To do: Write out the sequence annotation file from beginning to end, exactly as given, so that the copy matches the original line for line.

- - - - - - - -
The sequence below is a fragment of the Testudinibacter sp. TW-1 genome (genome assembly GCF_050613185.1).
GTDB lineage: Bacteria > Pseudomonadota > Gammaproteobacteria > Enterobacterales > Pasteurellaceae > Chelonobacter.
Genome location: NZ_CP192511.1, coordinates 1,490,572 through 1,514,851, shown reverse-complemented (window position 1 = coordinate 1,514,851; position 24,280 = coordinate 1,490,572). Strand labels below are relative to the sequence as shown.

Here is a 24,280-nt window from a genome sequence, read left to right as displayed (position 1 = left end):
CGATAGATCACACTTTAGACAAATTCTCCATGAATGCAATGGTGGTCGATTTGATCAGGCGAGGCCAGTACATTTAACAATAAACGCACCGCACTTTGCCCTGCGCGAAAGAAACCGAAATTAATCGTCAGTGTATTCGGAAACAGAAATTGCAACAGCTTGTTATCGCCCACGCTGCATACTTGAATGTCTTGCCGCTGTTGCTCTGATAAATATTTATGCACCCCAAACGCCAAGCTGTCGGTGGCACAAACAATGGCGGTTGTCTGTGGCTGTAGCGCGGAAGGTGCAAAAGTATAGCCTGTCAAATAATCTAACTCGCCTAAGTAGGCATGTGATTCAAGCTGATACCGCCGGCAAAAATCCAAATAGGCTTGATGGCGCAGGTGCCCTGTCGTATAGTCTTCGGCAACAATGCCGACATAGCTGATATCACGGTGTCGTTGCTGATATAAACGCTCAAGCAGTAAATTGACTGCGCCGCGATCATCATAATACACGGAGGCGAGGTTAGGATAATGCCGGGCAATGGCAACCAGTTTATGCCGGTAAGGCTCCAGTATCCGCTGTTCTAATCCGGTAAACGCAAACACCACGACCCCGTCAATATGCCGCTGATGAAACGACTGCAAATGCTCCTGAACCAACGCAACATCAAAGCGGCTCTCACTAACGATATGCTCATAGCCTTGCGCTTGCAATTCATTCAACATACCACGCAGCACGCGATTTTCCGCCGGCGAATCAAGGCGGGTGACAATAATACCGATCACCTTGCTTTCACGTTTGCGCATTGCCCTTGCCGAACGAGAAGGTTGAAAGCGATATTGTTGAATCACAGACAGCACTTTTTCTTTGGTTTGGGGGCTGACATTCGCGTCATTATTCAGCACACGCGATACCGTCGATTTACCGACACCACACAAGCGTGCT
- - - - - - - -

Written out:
The sequence below is a fragment of the Testudinibacter sp. TW-1 genome (genome assembly GCF_050613185.1).
GTDB lineage: Bacteria > Pseudomonadota > Gammaproteobacteria > Enterobacterales > Pasteurellaceae > Chelonobacter.
Genome location: NZ_CP192511.1, coordinates 1,490,572 through 1,514,851, shown reverse-complemented (window position 1 = coordinate 1,514,851; position 24,280 = coordinate 1,490,572). Strand labels below are relative to the sequence as shown.

Here is a 24,280-nt window from a genome sequence, read left to right as displayed (position 1 = left end):
CGATAGATCACACTTTAGACAAATTCTCCATGAATGCAATGGTGGTCGATTTGATCAGGCGAGGCCAGTACATTTAACAATAAACGCACCGCACTTTGCCCTGCGCGAAAGAAACCGAAATTAATCGTCAGTGTATTCGGAAACAGAAATTGCAACAGCTTGTTATCGCCCACGCTGCATACTTGAATGTCTTGCCGCTGTTGCTCTGATAAATATTTATGCACCCCAAACGCCAAGCTGTCGGTGGCACAAACAATGGCGGTTGTCTGTGGCTGTAGCGCGGAAGGTGCAAAAGTATAGCCTGTCAAATAATCTAACTCGCCTAAGTAGGCATGTGATTCAAGCTGATACCGCCGGCAAAAATCCAAATAGGCTTGATGGCGCAGGTGCCCTGTCGTATAGTCTTCGGCAACAATGCCGACATAGCTGATATCACGGTGTCGTTGCTGATATAAACGCTCAAGCAGTAAATTGACTGCGCCGCGATCATCATAATACACGGAGGCGAGGTTAGGATAATGCCGGGCAATGGCAACCAGTTTATGCCGGTAAGGCTCCAGTATCCGCTGTTCTAATCCGGTAAACGCAAACACCACGACCCCGTCAATATGCCGCTGATGAAACGACTGCAAATGCTCCTGAACCAACGCAACATCAAAGCGGCTCTCACTAACGATATGCTCATAGCCTTGCGCTTGCAATTCATTCAACATACCACGCAGCACGCGATTTTCCGCCGGCGAATCAAGGCGGGTGACAATAATACCGATCACCTTGCTTTCACGTTTGCGCATTGCCCTTGCCGAACGAGAAGGTTGAAAGCGATATTGTTGAATCACAGACAGCACTTTTTCTTTGGTTTGGGGGCTGACATTCGCGTCATTATTCAGCACACGCGATACCGTCGATTTACCGACACCACACAAGCGTGCT